In this module you will study a range of topical issues in language learning and teaching, including content and language integrated learning, individual differences in language learning, language for specific purposes, learner autonomy and strategy training, methodology, neurolinguistic processing and multiple intelligences, teacher language and national curriculum.

This module explores innovations by women through the 20th and 21st centuries in the areas of writing, film and photography. Through paying close attention to their experimental practices, it will explore questions of gender and sexuality in relation to the formal conventions of, among others, narrative, voice, montage, mimesis and the intertextual.

The module has a theoretical focus on gender studies, philosophies of language, and theories of the avant-garde. Authors and artists studied include Gertrude Stein, Dorothy Richardson, Claude Cahun, Djuna Barnes, Maya Deren, Anaïs Nin, Marguerite Duras, and Kathy Acker. The theoretical element of the course encompasses such thinkers as William James, Hélène Cixous, Luce Irigaray, Julia Kristeva, Simone de Beauvoir, and Denise Riley.

You will gain a greater understanding of what is happening in cross-cultural communication, and develop your ability to do it well. In the first part of the module you will examine critically different theories of the nature of cultural difference and its impact on cross-cultural interaction. You will also explore theories of the intercultural abilities needed to manage such interaction effectively. In the second part of the module you will apply these theories to specific issues in professional contexts of potential relevance, such as language teaching.

This module focuses on the literature and art of the first half of the twentieth century and on interpretations of the term modernism itself. It looks at a range of different forms, styles, attitudes and practices included under the heading of modernism, and seeks to situate modernist literature within a metropolitan and international context. The module addresses theories of modernism and modernity; experience and subjectivity; modernism and phenomenology; and London and the two wars.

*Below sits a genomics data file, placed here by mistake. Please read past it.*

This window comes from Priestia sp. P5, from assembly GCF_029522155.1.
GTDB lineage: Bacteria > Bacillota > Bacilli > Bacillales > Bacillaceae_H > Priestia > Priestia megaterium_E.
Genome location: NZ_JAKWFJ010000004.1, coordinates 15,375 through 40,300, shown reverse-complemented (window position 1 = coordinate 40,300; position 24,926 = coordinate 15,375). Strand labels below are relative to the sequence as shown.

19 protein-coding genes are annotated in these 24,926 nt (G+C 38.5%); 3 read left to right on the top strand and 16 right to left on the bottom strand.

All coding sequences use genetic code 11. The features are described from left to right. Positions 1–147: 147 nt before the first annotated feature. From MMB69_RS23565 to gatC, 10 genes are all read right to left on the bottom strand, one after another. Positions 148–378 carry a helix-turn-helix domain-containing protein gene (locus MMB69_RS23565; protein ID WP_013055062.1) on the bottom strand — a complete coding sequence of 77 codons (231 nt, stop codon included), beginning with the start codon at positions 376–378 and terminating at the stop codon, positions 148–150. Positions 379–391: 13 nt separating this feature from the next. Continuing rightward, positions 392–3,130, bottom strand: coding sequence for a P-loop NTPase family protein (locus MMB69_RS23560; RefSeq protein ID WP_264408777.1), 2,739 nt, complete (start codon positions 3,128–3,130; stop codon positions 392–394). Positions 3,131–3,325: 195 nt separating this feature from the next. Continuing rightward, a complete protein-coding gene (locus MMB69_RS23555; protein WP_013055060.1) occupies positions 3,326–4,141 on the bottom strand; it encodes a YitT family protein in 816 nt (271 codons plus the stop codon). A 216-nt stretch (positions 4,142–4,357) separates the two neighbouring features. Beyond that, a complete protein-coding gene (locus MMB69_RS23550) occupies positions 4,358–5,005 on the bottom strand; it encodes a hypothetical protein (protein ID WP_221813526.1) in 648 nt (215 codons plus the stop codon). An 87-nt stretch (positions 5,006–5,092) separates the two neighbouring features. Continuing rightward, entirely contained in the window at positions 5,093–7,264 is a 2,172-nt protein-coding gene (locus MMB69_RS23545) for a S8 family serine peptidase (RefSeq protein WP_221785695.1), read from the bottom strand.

You will critically explore concepts and issues in sociolinguistics, including: language in face-to- face interaction; language variation, choice, creation, planning, change, decline and death; languages and factors such as age, class, gender and ethnicity; multilingual communities; language and society; bilingualism and diglossia; casual and ritual interaction; conversational interaction focusing on issues such as linguistic politeness; oral narratives, and conversational routines; language socialisation; conversational code-switching; talk and gender. Throughout the module, attention will be paid to issues of methodology, and the most appropriate methods for studying each topic area.

This module aims to give you a better understanding of what translation is, how translation is a reflection of its social setting, and what goes on in the mind when a translator translates. Translation Studies has seen rapid growth in recent years, and this module reflects these developments. The topics you will cover include: discourse analysis approaches; equivalence; historical and contemporary translation theories; loss and gain; psycholinguistic approaches; ‘skopos’ theory; the unit of translation; translatability; translating culture; translating ideology; translating literature and sacred texts; and translation and ICT.

Entry Requirements

Typical offer

Applicants are normally required to have a good first degree (2.1 or above) or equivalent experience in a relevant subject (eg English language, English literature or TESOL).

Students whose first language is not English must have an IELTS certificate with an overall score of 6.5, with a minimum of 6.0 in each component, or be able to demonstrate an equivalent level of proficiency.

Applicants will be required to submit two academic references, and they may be invited to an interview (either face to face or via Skype) and/or to submit a 1,500-word essay.  

Applications from candidates without a first degree in a relevant subject are also welcomed. These applicants can submit professional or academic references.

View more information about our entry requirements and the application process.

Typical offer

Applicants are normally required to have a good first degree (2.1 or above) or equivalent experience in a relevant subject (eg English language, English literature or TESOL).

Students whose first language is not English must have an IELTS certificate with an overall score of 6.5, with a minimum of 6.0 in each component, or be able to demonstrate an equivalent level of proficiency.